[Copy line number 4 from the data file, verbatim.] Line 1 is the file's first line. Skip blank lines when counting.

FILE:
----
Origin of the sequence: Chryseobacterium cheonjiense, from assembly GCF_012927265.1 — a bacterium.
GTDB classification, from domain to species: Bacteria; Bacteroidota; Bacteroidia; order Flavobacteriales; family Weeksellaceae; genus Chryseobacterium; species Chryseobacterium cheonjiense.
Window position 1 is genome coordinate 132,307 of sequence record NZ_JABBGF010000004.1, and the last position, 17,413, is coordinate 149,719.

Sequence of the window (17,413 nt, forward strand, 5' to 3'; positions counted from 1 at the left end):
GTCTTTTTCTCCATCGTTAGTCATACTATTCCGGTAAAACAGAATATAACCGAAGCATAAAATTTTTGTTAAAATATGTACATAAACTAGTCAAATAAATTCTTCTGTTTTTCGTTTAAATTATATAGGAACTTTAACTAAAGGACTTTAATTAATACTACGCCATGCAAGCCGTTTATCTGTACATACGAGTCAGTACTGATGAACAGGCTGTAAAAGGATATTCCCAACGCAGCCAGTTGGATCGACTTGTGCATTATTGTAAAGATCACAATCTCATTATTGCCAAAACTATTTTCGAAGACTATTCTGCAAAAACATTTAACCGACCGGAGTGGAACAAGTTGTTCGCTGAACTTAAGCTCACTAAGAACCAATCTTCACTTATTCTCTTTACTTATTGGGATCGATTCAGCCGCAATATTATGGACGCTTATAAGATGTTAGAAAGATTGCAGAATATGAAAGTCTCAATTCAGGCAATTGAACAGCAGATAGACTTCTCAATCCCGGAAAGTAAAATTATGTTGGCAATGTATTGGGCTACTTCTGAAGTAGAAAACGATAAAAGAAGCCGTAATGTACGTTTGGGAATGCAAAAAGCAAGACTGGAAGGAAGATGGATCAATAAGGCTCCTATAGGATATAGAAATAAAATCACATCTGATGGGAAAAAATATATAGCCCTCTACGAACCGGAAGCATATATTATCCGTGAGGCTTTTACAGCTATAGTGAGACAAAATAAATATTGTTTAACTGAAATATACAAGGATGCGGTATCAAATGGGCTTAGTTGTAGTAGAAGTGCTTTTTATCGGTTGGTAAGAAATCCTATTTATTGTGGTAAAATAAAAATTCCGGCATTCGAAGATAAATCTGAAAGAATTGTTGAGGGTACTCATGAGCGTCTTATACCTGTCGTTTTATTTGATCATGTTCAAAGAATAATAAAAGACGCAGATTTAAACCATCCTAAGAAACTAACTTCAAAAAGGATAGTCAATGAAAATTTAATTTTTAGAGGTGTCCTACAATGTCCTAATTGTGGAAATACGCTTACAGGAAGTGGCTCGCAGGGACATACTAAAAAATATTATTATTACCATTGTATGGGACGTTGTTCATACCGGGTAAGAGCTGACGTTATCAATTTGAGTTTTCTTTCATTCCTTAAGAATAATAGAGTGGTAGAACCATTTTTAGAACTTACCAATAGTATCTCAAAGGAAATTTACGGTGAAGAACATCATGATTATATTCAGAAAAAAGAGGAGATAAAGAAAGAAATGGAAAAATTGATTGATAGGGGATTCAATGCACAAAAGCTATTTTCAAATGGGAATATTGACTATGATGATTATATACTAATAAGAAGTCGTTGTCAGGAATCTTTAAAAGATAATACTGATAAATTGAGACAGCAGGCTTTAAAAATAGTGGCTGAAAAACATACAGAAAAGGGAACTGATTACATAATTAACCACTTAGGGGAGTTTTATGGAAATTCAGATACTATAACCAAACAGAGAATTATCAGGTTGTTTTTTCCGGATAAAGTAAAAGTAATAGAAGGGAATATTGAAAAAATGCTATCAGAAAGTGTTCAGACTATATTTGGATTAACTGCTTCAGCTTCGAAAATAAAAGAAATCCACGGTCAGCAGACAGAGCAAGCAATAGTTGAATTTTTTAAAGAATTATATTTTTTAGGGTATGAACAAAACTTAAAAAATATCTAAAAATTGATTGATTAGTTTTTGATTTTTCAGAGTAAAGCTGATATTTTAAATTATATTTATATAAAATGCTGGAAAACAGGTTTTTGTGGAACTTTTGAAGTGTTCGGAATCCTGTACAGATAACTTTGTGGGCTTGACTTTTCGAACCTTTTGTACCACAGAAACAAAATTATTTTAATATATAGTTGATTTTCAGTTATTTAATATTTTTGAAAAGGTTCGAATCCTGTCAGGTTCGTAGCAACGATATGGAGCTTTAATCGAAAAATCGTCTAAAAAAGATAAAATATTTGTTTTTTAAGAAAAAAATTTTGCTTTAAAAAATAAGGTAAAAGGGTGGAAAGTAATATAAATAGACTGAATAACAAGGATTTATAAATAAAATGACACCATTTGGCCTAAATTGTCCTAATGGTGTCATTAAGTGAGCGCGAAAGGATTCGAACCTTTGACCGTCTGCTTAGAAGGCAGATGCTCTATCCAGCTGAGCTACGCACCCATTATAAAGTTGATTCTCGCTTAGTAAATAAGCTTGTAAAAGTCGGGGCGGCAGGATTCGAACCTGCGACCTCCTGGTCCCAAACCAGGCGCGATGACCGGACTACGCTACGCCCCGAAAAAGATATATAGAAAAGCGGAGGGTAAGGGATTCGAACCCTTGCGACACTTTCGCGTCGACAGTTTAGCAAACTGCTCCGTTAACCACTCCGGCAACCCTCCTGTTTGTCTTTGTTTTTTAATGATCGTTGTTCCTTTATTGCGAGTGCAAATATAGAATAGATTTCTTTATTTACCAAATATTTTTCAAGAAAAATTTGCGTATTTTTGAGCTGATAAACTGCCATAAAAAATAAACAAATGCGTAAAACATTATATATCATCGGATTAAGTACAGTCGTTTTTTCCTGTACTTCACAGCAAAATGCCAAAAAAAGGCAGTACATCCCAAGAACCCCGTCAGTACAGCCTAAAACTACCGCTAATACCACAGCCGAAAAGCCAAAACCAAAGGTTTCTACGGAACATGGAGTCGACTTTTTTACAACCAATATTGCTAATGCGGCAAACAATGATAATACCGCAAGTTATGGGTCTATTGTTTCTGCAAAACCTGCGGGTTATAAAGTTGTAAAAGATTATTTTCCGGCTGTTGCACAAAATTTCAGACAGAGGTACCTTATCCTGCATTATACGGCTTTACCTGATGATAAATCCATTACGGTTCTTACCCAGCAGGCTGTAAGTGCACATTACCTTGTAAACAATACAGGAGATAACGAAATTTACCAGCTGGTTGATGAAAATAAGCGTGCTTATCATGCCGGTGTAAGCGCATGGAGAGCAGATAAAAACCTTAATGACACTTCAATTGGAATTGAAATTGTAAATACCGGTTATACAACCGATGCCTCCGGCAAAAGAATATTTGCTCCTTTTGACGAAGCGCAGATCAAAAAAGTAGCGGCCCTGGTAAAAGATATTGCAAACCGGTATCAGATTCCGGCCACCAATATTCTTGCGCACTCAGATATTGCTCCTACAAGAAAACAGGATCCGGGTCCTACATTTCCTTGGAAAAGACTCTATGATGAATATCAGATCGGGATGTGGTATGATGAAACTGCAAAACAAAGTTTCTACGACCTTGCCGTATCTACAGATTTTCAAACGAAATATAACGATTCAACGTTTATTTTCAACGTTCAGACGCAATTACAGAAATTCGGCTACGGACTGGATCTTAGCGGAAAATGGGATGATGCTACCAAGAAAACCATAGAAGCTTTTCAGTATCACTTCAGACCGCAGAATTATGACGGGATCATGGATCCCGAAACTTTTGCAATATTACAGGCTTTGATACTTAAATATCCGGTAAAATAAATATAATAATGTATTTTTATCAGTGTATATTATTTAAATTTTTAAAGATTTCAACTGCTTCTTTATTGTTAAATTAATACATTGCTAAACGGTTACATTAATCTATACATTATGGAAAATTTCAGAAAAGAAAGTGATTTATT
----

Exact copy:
Sequence of the window (17,413 nt, forward strand, 5' to 3'; positions counted from 1 at the left end):